ESTEAM stands for Entrepreneurship, Science, Technology, Engineering, Art/Design, and Mathematics. It marries the highly technical and practical benefits of STEM subjects but with user experience, innovation, entrepreneurship, and commercialisation advantages provided by the creative world to create complete and attractive solutions to global issues that can plug seamlessly into society.
ESTEAM Summit is a competition where the brightest young minds around the state come up with solutions to the world’s problems using Entrepreneurship, Science, Technology, Engineering, Art (and Design), and Mathematics. The competition is broken down into two parts. During the first part, students complete and submit their project online. These projects are then judged and finalists are chosen to proceed to part two - the Summit. The finalists attend the Summit and present their solutions on stage to a panel of judges who then pick a winner from each division and award them their prizes.
The scope of the project included a full brand including a logo, colour scheme, typeface selection, a landing page, a two-page informational brochure, and a magazine ad to appear in Science Illustrated.
ESTEAM Summit is split into three divisions – primary school, middle school, and high school – which means the brand needed to excite nine to eighteen-year-olds to create ground-breaking ESTEAM projects.
The Client trusted us completely to come up with the brand and gave us full creative autonomy over the project as long as it conveyed the points specified above.
Our designer Luke got to work conceptualising the brand and created his own framework to work within. He decreed that it needed a standout colour scheme, bold, fun but functional typefaces, immersive visuals, and best of all, a brand mascot.
Working with a tight timeframe and limited budget, every step had to be optimised like the queen’s daily routine. Here’s how it went.
As an event and sub-brand of STEM Fast Track, we opted to incorporate their primary logo in a badge-like design with the intention that it will be worn as a crest on shirts, recreated as an arm badge (see the Mascot),and printed as a seal on certificates for the competition winners.
The logo seamlessly incorporates the SF icon into a set of mountains representing the summit, in front of a beaming sun symbolising the future on the horizon.
Remember Rosie the Riveter from those iconic wartime propaganda posters encouraging women to join the work force? Well we loved this empowering icon and came up with Annie the Astronaut. Unfortunately however, due to time and budget restrictions, the majority of Annie’s artwork was sourced from a high quality vector art resource. Regardless, we believe that this illustration perfectly captures the essence of the ESTEAM Summit.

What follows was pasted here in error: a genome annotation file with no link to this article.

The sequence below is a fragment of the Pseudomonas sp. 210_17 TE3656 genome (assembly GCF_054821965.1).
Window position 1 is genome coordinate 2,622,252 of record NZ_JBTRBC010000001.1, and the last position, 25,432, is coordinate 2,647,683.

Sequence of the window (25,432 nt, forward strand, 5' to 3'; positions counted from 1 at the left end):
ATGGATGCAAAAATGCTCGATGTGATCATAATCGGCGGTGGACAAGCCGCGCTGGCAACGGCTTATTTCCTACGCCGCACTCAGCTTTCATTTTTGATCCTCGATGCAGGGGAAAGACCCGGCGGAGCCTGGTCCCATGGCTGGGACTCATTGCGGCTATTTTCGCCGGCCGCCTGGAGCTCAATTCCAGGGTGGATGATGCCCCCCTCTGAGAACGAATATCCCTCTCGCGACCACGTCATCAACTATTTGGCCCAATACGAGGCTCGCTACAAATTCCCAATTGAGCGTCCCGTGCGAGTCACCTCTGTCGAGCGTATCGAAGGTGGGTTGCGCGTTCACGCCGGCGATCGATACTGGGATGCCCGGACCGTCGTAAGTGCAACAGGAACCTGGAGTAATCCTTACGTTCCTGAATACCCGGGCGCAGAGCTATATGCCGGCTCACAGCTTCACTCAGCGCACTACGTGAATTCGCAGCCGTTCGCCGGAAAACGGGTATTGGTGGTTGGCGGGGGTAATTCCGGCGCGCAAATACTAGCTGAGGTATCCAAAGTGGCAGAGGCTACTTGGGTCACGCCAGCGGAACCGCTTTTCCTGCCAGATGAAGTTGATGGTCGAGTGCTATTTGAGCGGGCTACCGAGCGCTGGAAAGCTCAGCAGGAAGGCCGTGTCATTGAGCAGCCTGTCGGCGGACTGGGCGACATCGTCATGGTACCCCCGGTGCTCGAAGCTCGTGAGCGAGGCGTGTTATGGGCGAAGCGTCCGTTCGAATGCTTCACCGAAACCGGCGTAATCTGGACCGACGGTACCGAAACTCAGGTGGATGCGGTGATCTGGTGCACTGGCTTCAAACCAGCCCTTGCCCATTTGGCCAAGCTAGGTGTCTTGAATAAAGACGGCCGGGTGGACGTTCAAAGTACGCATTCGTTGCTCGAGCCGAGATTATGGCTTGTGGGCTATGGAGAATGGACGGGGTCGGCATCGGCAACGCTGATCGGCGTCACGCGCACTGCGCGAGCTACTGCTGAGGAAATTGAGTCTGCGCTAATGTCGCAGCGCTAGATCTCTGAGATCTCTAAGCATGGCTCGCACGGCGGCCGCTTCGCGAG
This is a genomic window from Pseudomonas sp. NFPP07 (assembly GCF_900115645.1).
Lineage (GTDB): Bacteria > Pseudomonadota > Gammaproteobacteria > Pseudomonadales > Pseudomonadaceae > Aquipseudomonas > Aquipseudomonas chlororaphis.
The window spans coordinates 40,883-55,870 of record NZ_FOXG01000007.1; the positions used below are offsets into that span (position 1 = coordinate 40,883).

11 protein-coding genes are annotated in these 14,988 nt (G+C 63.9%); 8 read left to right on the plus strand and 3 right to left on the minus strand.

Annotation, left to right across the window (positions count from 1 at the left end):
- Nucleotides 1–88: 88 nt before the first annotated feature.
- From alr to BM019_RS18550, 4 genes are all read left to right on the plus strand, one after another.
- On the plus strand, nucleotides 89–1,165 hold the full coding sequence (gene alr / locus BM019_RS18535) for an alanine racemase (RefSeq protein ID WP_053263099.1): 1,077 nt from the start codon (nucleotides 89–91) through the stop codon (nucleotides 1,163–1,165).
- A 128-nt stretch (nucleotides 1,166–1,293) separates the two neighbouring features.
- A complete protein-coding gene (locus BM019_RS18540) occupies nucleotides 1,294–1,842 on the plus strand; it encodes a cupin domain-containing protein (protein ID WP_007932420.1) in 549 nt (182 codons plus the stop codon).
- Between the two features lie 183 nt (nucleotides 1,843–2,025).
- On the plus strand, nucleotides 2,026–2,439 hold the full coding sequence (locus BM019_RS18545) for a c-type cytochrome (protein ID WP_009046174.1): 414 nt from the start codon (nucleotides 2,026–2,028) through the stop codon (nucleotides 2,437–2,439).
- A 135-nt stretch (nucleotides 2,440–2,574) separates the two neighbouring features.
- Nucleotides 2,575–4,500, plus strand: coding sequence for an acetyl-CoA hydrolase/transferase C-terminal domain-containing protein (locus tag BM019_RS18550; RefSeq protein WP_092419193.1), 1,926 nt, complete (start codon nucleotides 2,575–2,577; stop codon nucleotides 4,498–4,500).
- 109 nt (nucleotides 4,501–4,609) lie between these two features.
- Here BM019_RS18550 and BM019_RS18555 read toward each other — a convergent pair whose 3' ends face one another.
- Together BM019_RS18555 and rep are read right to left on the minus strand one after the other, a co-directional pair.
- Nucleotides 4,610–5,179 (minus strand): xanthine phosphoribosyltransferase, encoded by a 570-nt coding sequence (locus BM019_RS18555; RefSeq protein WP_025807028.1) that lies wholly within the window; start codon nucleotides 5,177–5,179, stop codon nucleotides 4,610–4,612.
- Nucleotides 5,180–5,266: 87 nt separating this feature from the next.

Adapting the ESTEAM logo, we created the badge that sits on Annie’s arm that reads “ESTEAM TEAM” to really capture a sense of unity and progression.
Based on magazine design conventions, the info pack is designed to fully introduce and brief any student who reads it. It includes all crucial dates, times, instructions, locations, and even a roadmap that visually demonstrates every step required to qualify for the summit. Each step of the roadmap was designed to resemble planets, making the whole map look like an inter-planetary journey.
The first thing you see when visiting the ESTEAM Summit landing page. You’re immediately immersed in that beautiful purple and orange colour scheme and greeted by Annie the Astronaut whilst being drawn to the button in the centre of the page, prompting you to register for the event.
We didn’t want people to have to dig through menus and sub-menus to download the info pack. Front and centre, given physical elements like a shadow and a reflection, the info pack is presented clearly and beautifully directly after the hero section.
The primary function of this landing page was to provide info and capture leads. We decided on the simple and functional approach for informative sections as to not confuse anyone.
One part that the client requested were designed to perfection was the summit's timeline so that applicants were absolutely clear on what was expected of them and what they should expect leading up to the summit itself.
Of course, the page needed to be mobile compatible. The page was to be advertised via QR Codes, posted on social media, and presented to school students who spend the majority of their time on their phones.
This was the simplest part of them all. The client was so happy with the info pack, they wanted it to be the ad. With some minor modifications it was submitted and printed by the thousands.
To test whether Science Illustrated would bring in a sufficient number of leads, every link listed including the QR code presented were unique traceable links. Whenever somebody visited a link from the magazine it would be visible on a dashboard. Yes we know, Luke is a genius.